Informa Whitepaper - The Rise of Australia's LNG Industry

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Information about Informa Whitepaper - The Rise of Australia's LNG Industry
Business & Mgmt

Published on April 1, 2014

Author: informaoz



With three established projects across the country and seven more in the pipeline, LNG has grown to become Australia's fastest growing export industry. Maintaining investment in the people, skills and infrastructure required by this industry is essential to ensure its growth stays on track and develops Australia as a global power in the supply of energy.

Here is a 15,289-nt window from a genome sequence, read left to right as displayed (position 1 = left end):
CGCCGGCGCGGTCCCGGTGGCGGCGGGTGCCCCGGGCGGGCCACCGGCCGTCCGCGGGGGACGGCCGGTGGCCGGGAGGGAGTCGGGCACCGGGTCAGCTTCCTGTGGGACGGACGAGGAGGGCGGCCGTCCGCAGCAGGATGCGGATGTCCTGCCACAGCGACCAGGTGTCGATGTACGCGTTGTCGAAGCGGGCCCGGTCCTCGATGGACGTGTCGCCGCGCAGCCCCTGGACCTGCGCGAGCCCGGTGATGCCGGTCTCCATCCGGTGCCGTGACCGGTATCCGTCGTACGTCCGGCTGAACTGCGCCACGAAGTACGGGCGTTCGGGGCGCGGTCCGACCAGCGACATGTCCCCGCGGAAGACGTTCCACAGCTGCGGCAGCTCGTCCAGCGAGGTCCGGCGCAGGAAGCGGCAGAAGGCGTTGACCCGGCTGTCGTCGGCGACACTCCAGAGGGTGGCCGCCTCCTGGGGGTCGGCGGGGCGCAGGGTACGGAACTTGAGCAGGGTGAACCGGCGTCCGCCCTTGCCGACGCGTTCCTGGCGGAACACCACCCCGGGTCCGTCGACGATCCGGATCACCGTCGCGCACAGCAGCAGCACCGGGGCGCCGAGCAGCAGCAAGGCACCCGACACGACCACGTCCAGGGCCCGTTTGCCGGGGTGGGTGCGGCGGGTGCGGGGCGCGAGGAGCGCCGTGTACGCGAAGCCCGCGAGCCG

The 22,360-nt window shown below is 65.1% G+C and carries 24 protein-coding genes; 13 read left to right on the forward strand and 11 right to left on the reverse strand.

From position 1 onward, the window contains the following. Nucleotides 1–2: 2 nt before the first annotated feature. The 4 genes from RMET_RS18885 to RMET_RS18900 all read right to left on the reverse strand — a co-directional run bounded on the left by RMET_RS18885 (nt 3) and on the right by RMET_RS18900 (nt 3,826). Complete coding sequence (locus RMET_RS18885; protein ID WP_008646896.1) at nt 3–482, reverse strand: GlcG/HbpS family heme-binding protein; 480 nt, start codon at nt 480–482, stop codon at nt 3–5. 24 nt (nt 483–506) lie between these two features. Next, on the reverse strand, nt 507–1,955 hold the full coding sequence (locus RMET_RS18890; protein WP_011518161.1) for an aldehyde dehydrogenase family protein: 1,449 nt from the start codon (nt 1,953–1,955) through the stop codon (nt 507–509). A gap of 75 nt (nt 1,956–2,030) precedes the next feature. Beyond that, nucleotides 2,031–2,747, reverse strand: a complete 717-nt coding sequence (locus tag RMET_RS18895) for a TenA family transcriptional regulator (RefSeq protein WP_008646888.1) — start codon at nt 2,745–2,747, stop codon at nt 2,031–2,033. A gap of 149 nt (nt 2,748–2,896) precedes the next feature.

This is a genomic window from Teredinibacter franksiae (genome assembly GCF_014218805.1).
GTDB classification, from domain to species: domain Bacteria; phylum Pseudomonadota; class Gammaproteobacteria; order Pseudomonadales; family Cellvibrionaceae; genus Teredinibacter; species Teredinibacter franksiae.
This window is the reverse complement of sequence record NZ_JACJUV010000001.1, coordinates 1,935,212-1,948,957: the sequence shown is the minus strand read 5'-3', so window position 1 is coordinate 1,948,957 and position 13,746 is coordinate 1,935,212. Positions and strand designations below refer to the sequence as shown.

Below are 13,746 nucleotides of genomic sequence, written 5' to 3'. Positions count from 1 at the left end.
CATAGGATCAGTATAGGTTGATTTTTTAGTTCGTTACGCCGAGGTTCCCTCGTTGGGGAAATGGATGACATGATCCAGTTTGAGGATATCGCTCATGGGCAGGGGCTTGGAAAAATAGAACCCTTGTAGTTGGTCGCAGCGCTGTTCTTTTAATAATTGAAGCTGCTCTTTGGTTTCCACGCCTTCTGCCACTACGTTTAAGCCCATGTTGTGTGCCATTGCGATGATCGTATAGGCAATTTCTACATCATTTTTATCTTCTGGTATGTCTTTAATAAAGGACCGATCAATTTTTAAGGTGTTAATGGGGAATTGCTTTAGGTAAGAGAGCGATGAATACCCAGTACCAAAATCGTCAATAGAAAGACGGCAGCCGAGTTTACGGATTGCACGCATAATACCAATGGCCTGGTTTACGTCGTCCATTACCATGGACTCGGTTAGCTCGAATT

LNG Awareness | LNG Fundamentals | LNG Masterclass WHITEPAPER: Full steam ahead – The rise of Australia's LNG industry Introduction There's no denying that Australia's LNG industry is a massive pillar in the country's economy - and it is only set to grow in importance in the coming years. With three established projects across the country and seven more in the pipeline, LNG has grown to become Australia's fastest growing export industry. Maintaining investment in the people, skills and infrastructure required by this industry is essential to ensure its growth stays on track and develops Australia as a global power in the supply of energy. Yet a common scenario in Australia is that many professionals involved in the industry do not have a clear understanding of the subtle workings and complexities of LNG, its role in the wider Australian economy and the likely path of its future. This is especially an issue for those who don't have a direct role in LNG but whose work nonetheless can have a major impact - for example, accountants who work for LNG firms. With the right training and education, anyone directly or indirectly involved in LNG can ensure they have the knowledge and insight necessary to help Australia reach its ambitious goals in this sector. This whitepaper will explore the current state of the LNG industry in Australia, the problems and challenges it is encountering and why the right training is crucial. Australia aiming to be Number One According to the Australian Petroleum Production & Exploration Association (APPEA), LNG currently accounts for more than a third of Australian business investment. However, its long-term scope extends far beyond national borders. In fact, experts around the world agree that Australia is well on track to become the world's largest producer and exporter of LNG by as early as 2018. As of 2014, Australia is the world's fourth largest producer of LNG. However, it has the potential to overtake Qatar as the world's leader in the following four years, with a forecast total export capacity of 85 million tonnes by this time. "When the plants that are currently being built start up, Australia will probably be the world's largest LNG exporter," says Michael Williams, an independent consultant with over 40 years of international experience in LNG.